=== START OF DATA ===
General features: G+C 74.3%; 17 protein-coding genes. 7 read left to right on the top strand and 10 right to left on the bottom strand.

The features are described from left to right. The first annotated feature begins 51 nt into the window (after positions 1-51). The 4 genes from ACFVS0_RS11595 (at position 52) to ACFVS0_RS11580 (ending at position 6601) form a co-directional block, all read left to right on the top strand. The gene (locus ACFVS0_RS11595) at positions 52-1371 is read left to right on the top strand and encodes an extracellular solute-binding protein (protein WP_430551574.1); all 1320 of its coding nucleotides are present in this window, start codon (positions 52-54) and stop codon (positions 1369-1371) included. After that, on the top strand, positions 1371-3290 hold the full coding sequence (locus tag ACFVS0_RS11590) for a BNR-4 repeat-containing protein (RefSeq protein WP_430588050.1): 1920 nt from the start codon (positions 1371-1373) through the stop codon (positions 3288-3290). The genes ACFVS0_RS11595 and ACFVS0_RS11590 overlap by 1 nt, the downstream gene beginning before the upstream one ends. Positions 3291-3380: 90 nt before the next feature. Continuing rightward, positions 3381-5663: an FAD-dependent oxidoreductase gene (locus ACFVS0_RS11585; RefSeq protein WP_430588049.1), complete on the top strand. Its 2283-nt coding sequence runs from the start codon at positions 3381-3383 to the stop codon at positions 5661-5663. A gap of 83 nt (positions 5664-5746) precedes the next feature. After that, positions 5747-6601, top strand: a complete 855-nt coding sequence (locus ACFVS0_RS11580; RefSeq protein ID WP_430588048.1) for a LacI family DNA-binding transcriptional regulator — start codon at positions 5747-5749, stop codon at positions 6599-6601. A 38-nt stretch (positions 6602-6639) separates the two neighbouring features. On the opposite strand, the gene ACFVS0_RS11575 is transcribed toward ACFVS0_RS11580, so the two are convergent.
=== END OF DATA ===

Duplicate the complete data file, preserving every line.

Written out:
General features: G+C 74.3%; 17 protein-coding genes. 7 read left to right on the top strand and 10 right to left on the bottom strand.

The features are described from left to right. The first annotated feature begins 51 nt into the window (after positions 1-51). The 4 genes from ACFVS0_RS11595 (at position 52) to ACFVS0_RS11580 (ending at position 6601) form a co-directional block, all read left to right on the top strand. The gene (locus ACFVS0_RS11595) at positions 52-1371 is read left to right on the top strand and encodes an extracellular solute-binding protein (protein WP_430551574.1); all 1320 of its coding nucleotides are present in this window, start codon (positions 52-54) and stop codon (positions 1369-1371) included. After that, on the top strand, positions 1371-3290 hold the full coding sequence (locus tag ACFVS0_RS11590) for a BNR-4 repeat-containing protein (RefSeq protein WP_430588050.1): 1920 nt from the start codon (positions 1371-1373) through the stop codon (positions 3288-3290). The genes ACFVS0_RS11595 and ACFVS0_RS11590 overlap by 1 nt, the downstream gene beginning before the upstream one ends. Positions 3291-3380: 90 nt before the next feature. Continuing rightward, positions 3381-5663: an FAD-dependent oxidoreductase gene (locus ACFVS0_RS11585; RefSeq protein WP_430588049.1), complete on the top strand. Its 2283-nt coding sequence runs from the start codon at positions 3381-3383 to the stop codon at positions 5661-5663. A gap of 83 nt (positions 5664-5746) precedes the next feature. After that, positions 5747-6601, top strand: a complete 855-nt coding sequence (locus ACFVS0_RS11580; RefSeq protein ID WP_430588048.1) for a LacI family DNA-binding transcriptional regulator — start codon at positions 5747-5749, stop codon at positions 6599-6601. A 38-nt stretch (positions 6602-6639) separates the two neighbouring features. On the opposite strand, the gene ACFVS0_RS11575 is transcribed toward ACFVS0_RS11580, so the two are convergent.